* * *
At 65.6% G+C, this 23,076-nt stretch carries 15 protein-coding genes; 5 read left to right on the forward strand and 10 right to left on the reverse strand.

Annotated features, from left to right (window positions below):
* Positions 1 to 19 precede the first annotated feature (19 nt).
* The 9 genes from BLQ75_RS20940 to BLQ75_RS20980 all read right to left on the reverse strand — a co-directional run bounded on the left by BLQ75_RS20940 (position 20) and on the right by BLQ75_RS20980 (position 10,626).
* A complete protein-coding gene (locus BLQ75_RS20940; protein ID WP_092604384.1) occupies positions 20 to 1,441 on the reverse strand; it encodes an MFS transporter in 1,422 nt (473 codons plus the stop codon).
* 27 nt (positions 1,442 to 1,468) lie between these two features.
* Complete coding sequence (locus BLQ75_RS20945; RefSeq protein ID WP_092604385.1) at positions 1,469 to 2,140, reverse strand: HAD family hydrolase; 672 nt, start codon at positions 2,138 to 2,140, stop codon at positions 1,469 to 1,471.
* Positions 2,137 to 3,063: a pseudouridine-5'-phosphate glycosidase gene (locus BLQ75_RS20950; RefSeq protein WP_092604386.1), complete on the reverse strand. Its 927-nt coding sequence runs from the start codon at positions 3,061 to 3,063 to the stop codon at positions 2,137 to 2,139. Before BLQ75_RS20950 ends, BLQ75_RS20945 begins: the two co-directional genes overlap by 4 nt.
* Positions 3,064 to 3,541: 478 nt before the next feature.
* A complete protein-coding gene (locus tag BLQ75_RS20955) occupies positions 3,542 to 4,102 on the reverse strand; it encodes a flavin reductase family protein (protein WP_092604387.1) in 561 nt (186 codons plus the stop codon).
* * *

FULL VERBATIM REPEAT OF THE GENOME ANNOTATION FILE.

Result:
At 65.6% G+C, this 23,076-nt stretch carries 15 protein-coding genes; 5 read left to right on the forward strand and 10 right to left on the reverse strand.

Annotated features, from left to right (window positions below):
* Positions 1 to 19 precede the first annotated feature (19 nt).
* The 9 genes from BLQ75_RS20940 to BLQ75_RS20980 all read right to left on the reverse strand — a co-directional run bounded on the left by BLQ75_RS20940 (position 20) and on the right by BLQ75_RS20980 (position 10,626).
* A complete protein-coding gene (locus BLQ75_RS20940; protein ID WP_092604384.1) occupies positions 20 to 1,441 on the reverse strand; it encodes an MFS transporter in 1,422 nt (473 codons plus the stop codon).
* 27 nt (positions 1,442 to 1,468) lie between these two features.
* Complete coding sequence (locus BLQ75_RS20945; RefSeq protein ID WP_092604385.1) at positions 1,469 to 2,140, reverse strand: HAD family hydrolase; 672 nt, start codon at positions 2,138 to 2,140, stop codon at positions 1,469 to 1,471.
* Positions 2,137 to 3,063: a pseudouridine-5'-phosphate glycosidase gene (locus BLQ75_RS20950; RefSeq protein WP_092604386.1), complete on the reverse strand. Its 927-nt coding sequence runs from the start codon at positions 3,061 to 3,063 to the stop codon at positions 2,137 to 2,139. Before BLQ75_RS20950 ends, BLQ75_RS20945 begins: the two co-directional genes overlap by 4 nt.
* Positions 3,064 to 3,541: 478 nt before the next feature.
* A complete protein-coding gene (locus tag BLQ75_RS20955) occupies positions 3,542 to 4,102 on the reverse strand; it encodes a flavin reductase family protein (protein WP_092604387.1) in 561 nt (186 codons plus the stop codon).